On Tue, Jul 4, 2017 at 10:56 PM, Kuntal Ghosh
<kuntalghosh.2...@gmail.com> wrote:
> On Tue, Jul 4, 2017 at 9:20 PM, Tom Lane <t...@sss.pgh.pa.us> wrote:
>> Kuntal Ghosh <kuntalghosh.2...@gmail.com> writes:
>>> On Tue, Jul 4, 2017 at 9:23 AM, Tom Lane <t...@sss.pgh.pa.us> wrote:
>>>> ... I have to admit that I've failed to wrap my brain around exactly
>>>> why it's correct. The arguments that I've constructed so far seem to
>>>> point in the direction of applying the opposite correction, which is
>>>> demonstrably wrong. Perhaps someone whose college statistics class
>>>> wasn't quite so long ago can explain this satisfactorily?
>>
>>> I guess that you're referring the last case, i.e.
>>> explain analyze select * from tenk1 where thousand between 10 and 10;
>>
>> No, the thing that is bothering me is why it seems to be correct to
>> apply a positive correction for ">=", a negative correction for "<",
>> and no correction for "<=" or ">". That seems weird and I can't
>> construct a plausible explanation for it. I think it might be a
>> result of the fact that, given a discrete distribution rather than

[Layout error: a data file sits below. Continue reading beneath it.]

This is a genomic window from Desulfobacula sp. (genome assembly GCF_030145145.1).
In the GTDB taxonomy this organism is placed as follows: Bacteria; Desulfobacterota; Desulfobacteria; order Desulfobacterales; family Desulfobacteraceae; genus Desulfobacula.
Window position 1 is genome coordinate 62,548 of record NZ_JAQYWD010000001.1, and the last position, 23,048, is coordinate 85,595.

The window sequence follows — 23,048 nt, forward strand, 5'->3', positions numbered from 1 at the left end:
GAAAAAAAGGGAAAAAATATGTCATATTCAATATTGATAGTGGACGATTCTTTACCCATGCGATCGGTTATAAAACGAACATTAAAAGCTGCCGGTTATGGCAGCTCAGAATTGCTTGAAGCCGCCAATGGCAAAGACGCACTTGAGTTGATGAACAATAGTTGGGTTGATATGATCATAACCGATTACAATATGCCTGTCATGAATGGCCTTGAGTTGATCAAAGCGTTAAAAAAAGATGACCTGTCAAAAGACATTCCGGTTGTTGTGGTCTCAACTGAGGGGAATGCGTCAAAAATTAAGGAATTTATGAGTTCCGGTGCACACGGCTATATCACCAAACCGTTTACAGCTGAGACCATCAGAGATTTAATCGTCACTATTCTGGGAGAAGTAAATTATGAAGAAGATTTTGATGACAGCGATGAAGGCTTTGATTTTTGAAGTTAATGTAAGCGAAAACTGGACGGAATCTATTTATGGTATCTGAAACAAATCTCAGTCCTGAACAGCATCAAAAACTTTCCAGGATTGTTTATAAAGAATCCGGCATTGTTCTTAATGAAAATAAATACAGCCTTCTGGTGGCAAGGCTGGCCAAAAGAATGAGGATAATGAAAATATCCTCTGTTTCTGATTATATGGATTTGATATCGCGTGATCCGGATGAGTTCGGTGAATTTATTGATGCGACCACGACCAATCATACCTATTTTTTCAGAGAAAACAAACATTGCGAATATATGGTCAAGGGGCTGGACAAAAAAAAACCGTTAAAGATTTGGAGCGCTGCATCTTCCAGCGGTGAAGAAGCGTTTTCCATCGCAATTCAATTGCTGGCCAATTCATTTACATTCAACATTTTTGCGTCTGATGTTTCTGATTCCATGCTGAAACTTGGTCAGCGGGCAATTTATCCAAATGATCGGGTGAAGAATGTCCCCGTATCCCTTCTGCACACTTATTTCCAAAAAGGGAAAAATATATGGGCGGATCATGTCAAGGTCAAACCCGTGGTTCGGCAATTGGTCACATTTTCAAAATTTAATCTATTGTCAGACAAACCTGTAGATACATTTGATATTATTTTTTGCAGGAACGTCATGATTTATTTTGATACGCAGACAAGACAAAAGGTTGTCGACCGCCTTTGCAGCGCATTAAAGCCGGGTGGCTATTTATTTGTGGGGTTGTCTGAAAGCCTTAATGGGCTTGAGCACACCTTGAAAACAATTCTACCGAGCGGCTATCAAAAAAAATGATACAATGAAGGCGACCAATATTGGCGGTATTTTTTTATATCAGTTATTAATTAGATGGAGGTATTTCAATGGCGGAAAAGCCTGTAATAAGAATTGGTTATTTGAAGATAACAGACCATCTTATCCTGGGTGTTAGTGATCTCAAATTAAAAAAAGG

>> a continuous one, the histogram boundary values should be understood
>> as having some "width" rather than being zero-width points on the
>> distribution axis. But the arguments I tried to fashion on that
>> basis led to other rules that didn't actually work.
>>
>> It's also possible that this logic is in fact wrong and it just happens
>> to give the right answer anyway for uniformly-distributed cases.
>>
> So, here are two points I think:
> 1. When should we apply(add/subtract) the correction?
> 2. What should be the correction?
>
> The first point:
> there can be further two cases,
> a) histfrac - actual_selectivity(p<=0) = 0.
Sorry for the typo. I meant (p<=10) for all the cases.

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Thanks & Regards,
Kuntal Ghosh
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